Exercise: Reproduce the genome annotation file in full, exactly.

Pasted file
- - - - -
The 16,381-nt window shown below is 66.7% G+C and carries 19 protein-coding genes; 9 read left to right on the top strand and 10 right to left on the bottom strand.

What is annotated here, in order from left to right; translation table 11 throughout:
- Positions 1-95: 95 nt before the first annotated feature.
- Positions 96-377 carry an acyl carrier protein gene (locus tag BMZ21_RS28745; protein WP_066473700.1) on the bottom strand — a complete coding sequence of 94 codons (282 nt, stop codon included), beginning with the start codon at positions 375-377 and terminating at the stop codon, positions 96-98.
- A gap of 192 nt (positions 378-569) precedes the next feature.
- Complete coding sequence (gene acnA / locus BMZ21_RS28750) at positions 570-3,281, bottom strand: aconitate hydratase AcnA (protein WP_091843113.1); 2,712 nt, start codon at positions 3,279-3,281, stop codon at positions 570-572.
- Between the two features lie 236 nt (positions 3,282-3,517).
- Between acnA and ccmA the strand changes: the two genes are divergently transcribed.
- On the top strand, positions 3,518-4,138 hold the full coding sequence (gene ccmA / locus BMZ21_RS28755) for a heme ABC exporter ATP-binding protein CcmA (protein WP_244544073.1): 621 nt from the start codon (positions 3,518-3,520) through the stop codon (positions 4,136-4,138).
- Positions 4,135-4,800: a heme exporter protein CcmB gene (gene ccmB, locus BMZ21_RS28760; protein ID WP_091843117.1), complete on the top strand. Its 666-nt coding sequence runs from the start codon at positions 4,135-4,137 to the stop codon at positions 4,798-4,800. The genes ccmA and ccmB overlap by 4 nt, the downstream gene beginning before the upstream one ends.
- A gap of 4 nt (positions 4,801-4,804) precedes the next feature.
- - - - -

The 16,381-nt window shown below is 66.7% G+C and carries 19 protein-coding genes; 9 read left to right on the top strand and 10 right to left on the bottom strand.

What is annotated here, in order from left to right; translation table 11 throughout:
- Positions 1-95: 95 nt before the first annotated feature.
- Positions 96-377 carry an acyl carrier protein gene (locus tag BMZ21_RS28745; protein WP_066473700.1) on the bottom strand — a complete coding sequence of 94 codons (282 nt, stop codon included), beginning with the start codon at positions 375-377 and terminating at the stop codon, positions 96-98.
- A gap of 192 nt (positions 378-569) precedes the next feature.
- Complete coding sequence (gene acnA / locus BMZ21_RS28750) at positions 570-3,281, bottom strand: aconitate hydratase AcnA (protein WP_091843113.1); 2,712 nt, start codon at positions 3,279-3,281, stop codon at positions 570-572.
- Between the two features lie 236 nt (positions 3,282-3,517).
- Between acnA and ccmA the strand changes: the two genes are divergently transcribed.
- On the top strand, positions 3,518-4,138 hold the full coding sequence (gene ccmA / locus BMZ21_RS28755) for a heme ABC exporter ATP-binding protein CcmA (protein WP_244544073.1): 621 nt from the start codon (positions 3,518-3,520) through the stop codon (positions 4,136-4,138).
- Positions 4,135-4,800: a heme exporter protein CcmB gene (gene ccmB, locus BMZ21_RS28760; protein ID WP_091843117.1), complete on the top strand. Its 666-nt coding sequence runs from the start codon at positions 4,135-4,137 to the stop codon at positions 4,798-4,800. The genes ccmA and ccmB overlap by 4 nt, the downstream gene beginning before the upstream one ends.
- A gap of 4 nt (positions 4,801-4,804) precedes the next feature.